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Songwriting tip: Start with the bass guitar first

Yamaha RBX170EW TBS Electric Bass with Exotic Wood Top - Tobacco Sunburst Finish

If you want to make the songwriting process go faster, put down the guitar temporarily and pick up a bass.

I recommend that all guitar players pick up a bass not only for recording but also for songwriting. It doesn't matter what kind of bass it is, whether it's the Yamaha RBX170EW above, Squier Vintage Modified Jazz Bass '70s or whatever you get, just get one as long as it's 34-inch scale 4-string (which most are.) Don't get a cheap 5-string. Just don't do it. A cheap 5-string's low B is a farty, unusable thing. Stick to 4.

It's all about the roots

I'm talking about root notes here.

When you play bass, you're playing root notes, one at a time. No chords. When songwriting, this is actually a good thing because all that matters are the root notes.

As soon as you establish what root notes to use for your verse(s) and chorus, you now have your "foundation" of sorts, and your song gets completed a whole lot faster.

Sometimes a 6-string guitar is not the best for songwriting

You could self-impose rules on yourself when songwriting on a 6-string guitar, such as, "I will only play really basic chords and not go beyond the 3rd fret until the song is finished." But you won't do that because you have 6 strings and 20 or more frets to play around with. That stuff can distract you very easily to the point of never finishing a song.

The 4-string bass forces you to stay in root-note-only territory. True, you can chord on a bass just like almost any other stringed instrument (I certainly have,) but it's very unlikely you would do that.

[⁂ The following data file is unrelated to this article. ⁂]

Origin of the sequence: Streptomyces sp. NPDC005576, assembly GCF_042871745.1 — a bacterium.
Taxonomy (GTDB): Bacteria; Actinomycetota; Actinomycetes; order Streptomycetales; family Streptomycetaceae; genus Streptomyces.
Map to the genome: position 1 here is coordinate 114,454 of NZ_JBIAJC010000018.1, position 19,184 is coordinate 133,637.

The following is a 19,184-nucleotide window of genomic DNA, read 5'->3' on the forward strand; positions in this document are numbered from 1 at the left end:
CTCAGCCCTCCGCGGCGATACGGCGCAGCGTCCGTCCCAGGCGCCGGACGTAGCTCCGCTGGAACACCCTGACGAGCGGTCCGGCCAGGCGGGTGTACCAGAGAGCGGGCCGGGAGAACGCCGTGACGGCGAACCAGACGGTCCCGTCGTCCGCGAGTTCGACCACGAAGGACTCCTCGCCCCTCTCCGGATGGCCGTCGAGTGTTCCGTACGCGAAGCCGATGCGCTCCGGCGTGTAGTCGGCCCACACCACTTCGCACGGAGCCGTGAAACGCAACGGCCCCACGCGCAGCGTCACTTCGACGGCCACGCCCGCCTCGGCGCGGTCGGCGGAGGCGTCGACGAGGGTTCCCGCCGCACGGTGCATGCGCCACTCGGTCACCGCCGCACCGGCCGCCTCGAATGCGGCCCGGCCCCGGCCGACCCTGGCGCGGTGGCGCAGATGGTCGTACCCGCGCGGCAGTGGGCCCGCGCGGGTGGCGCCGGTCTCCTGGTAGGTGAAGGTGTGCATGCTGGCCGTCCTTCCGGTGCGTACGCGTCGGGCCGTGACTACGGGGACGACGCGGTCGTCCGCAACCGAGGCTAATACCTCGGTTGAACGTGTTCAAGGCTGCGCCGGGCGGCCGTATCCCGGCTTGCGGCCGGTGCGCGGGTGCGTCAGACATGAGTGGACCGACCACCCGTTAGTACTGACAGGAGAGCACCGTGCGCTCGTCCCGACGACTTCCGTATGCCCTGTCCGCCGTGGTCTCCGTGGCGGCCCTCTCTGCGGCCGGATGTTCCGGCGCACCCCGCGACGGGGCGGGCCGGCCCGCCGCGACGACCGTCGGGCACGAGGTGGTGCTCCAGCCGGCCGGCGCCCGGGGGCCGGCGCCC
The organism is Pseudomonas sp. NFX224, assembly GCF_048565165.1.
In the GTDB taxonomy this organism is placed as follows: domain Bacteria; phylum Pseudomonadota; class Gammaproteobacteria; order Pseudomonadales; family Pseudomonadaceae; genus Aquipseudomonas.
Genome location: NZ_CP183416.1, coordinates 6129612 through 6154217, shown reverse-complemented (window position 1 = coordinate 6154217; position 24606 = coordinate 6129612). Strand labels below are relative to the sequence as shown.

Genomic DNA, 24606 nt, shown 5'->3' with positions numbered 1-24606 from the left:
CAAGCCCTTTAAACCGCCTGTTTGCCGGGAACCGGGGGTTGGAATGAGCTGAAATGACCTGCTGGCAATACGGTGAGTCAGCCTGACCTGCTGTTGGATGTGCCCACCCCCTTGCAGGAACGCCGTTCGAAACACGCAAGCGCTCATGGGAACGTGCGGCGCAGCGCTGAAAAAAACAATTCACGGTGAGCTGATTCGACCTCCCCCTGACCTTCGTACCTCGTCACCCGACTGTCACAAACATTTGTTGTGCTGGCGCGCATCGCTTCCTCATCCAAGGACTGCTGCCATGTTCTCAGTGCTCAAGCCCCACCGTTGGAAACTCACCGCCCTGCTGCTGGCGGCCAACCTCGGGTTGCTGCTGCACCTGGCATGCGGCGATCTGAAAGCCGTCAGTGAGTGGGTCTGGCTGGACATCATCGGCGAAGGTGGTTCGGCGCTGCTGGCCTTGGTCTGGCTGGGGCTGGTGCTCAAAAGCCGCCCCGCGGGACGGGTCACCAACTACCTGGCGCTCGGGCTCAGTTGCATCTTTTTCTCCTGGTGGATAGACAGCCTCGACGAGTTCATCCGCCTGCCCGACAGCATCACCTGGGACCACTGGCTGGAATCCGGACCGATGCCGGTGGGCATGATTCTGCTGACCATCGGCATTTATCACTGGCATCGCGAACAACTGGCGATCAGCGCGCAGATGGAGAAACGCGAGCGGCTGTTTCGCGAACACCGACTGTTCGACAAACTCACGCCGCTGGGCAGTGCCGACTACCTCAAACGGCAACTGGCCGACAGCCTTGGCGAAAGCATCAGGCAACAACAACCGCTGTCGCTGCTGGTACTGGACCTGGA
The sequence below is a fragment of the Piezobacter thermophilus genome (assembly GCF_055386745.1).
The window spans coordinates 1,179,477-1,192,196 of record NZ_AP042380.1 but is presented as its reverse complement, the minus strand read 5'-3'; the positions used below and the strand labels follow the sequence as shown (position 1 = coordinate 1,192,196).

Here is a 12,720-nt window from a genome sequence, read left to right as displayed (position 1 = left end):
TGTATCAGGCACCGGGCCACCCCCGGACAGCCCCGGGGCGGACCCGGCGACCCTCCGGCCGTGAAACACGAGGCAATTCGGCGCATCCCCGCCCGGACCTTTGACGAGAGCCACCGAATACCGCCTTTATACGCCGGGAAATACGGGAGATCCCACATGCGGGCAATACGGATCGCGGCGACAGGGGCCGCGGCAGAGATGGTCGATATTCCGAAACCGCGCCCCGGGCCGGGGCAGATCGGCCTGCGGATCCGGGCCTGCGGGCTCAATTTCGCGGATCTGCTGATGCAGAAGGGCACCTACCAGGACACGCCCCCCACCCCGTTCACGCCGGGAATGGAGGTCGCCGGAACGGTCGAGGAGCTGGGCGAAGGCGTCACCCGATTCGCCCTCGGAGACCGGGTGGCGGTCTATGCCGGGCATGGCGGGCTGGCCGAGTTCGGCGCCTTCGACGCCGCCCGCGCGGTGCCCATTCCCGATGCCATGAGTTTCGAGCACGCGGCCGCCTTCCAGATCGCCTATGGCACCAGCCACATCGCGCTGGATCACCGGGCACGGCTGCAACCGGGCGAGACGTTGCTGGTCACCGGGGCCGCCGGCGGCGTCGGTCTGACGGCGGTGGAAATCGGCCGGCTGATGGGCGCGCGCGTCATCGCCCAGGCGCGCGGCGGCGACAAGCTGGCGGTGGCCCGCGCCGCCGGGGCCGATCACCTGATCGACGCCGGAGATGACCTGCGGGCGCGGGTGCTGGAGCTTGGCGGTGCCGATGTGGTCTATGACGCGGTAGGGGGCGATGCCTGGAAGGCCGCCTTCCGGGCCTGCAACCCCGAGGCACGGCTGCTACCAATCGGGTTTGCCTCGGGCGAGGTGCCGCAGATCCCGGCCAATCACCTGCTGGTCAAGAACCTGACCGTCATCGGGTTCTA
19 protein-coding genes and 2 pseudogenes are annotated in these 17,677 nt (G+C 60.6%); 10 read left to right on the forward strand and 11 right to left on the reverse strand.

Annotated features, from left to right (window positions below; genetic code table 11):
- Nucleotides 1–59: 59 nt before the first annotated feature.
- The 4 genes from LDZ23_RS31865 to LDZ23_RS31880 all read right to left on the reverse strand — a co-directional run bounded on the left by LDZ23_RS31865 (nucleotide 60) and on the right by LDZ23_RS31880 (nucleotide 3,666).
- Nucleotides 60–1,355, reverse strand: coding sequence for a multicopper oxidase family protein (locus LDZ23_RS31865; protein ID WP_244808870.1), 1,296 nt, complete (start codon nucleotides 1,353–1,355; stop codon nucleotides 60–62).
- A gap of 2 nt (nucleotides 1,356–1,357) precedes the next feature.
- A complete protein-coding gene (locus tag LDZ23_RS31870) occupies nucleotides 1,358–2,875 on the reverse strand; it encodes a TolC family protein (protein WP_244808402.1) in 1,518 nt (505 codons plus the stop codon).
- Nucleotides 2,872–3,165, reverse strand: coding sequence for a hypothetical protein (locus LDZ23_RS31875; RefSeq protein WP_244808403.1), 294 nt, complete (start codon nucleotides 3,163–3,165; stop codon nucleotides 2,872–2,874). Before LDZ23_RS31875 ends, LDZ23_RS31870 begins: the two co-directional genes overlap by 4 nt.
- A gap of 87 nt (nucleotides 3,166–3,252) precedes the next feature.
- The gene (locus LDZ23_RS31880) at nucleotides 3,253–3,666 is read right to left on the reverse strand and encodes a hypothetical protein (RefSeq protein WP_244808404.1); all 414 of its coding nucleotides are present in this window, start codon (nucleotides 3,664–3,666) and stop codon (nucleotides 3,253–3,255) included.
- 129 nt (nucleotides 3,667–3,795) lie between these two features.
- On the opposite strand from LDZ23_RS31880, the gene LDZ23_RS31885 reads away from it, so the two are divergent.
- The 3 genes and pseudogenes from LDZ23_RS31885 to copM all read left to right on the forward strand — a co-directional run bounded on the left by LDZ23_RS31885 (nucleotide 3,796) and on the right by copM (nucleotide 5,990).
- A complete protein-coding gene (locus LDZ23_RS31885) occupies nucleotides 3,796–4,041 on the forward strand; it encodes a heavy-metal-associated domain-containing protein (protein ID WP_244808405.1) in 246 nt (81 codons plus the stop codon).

Restrictions bring creativity

This is another way of saying art from adversity. When you write on an instrument that makes it difficult to solo or do other crazy crap, the only thing left to do is complete the song. And it will get completed, usually fairly quickly.

Some guitar players will do crazy things such as purposely buying a separate electric guitar and outfitting it with ridiculously heavy 12-60 strings. Why? To specifically prevent soloing and string bending so concentration can be placed on songwriting first.

A different (and easier) approach is to just use a bass instead. Big strings, no chords, easy-to-play.

If you've tried everything else but just can't seem to get a song completed, get a bass and write your songs on that. Yes, it really works.

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